How do teachers spend $9 million of their own money on school supplies every year?
What are they buying?
Teachers purchase basic classroom supplies - like pencils, notebooks, and folders - so their students have what they need to succeed. Schools don't provide these materials and families can't always afford them. 77.7% of Chicago public school students qualify as economically disadvantaged.*
To do their jobs, teachers bear the burden of purchasing materials for students themselves. he teachers we’ve talked to purchase materials for their classrooms on a weekly basis. Creative supplies needed for project-based learning often come out of pocket too. Remember that cool volcano you made in middle school? Teachers pay for those supplies when school budgets can't or won't.
How did we calculate $9 million?
In a Creative Chicago Reuse Exchange survey of almost 600 teachers in the Chicago Teachers Union, respondents reported spending an average of $500 of their own money on classroom materials annually. As of July 2018, Chicago Public Schools employs 19, 526 teachers in city schools. The average annual out-of-pocket expenditure of $500 per teacher, multiplied by all teachers in the city equals $9,763,000 - the "over $9 million" figure that we cite.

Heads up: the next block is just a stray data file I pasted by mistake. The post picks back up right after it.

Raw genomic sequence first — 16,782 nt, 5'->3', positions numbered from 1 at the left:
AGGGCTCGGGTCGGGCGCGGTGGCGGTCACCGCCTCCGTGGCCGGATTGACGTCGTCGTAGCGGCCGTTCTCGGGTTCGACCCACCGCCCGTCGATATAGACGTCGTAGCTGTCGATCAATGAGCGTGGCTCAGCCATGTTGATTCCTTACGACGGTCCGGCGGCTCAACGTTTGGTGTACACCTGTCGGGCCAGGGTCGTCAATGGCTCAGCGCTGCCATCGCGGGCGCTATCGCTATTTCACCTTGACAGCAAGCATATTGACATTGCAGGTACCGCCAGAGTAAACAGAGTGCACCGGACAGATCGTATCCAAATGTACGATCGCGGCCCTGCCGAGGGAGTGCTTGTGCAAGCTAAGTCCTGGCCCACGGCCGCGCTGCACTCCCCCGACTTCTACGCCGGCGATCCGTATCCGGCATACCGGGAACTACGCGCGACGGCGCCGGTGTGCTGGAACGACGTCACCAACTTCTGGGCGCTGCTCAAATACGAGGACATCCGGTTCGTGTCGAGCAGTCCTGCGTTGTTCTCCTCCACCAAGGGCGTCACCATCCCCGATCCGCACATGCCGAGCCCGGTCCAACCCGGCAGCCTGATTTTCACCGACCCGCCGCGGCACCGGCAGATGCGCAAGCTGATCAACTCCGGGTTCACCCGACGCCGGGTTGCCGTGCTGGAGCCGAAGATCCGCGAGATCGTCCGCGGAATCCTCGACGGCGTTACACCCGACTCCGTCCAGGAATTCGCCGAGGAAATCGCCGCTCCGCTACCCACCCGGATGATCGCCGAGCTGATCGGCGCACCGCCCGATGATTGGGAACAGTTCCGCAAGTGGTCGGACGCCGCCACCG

Resources for further learning:
If you want to learn more about how much teachers spend on classroom materials, here are some helpful resources:
"Teachers shelling out nearly $500 a year on school supplies, report finds" from the Chicago Tribune
"How much do teachers spend on art supplies?" from NPR
"94 Percent of U.S. Teachers Spend Their Own Money on School Supplies, Survey Finds" from the New York Times
*From Chicago Public Schools: "Economically Disadvantaged Students" come from families whose income is within 185 percent of the federal poverty line.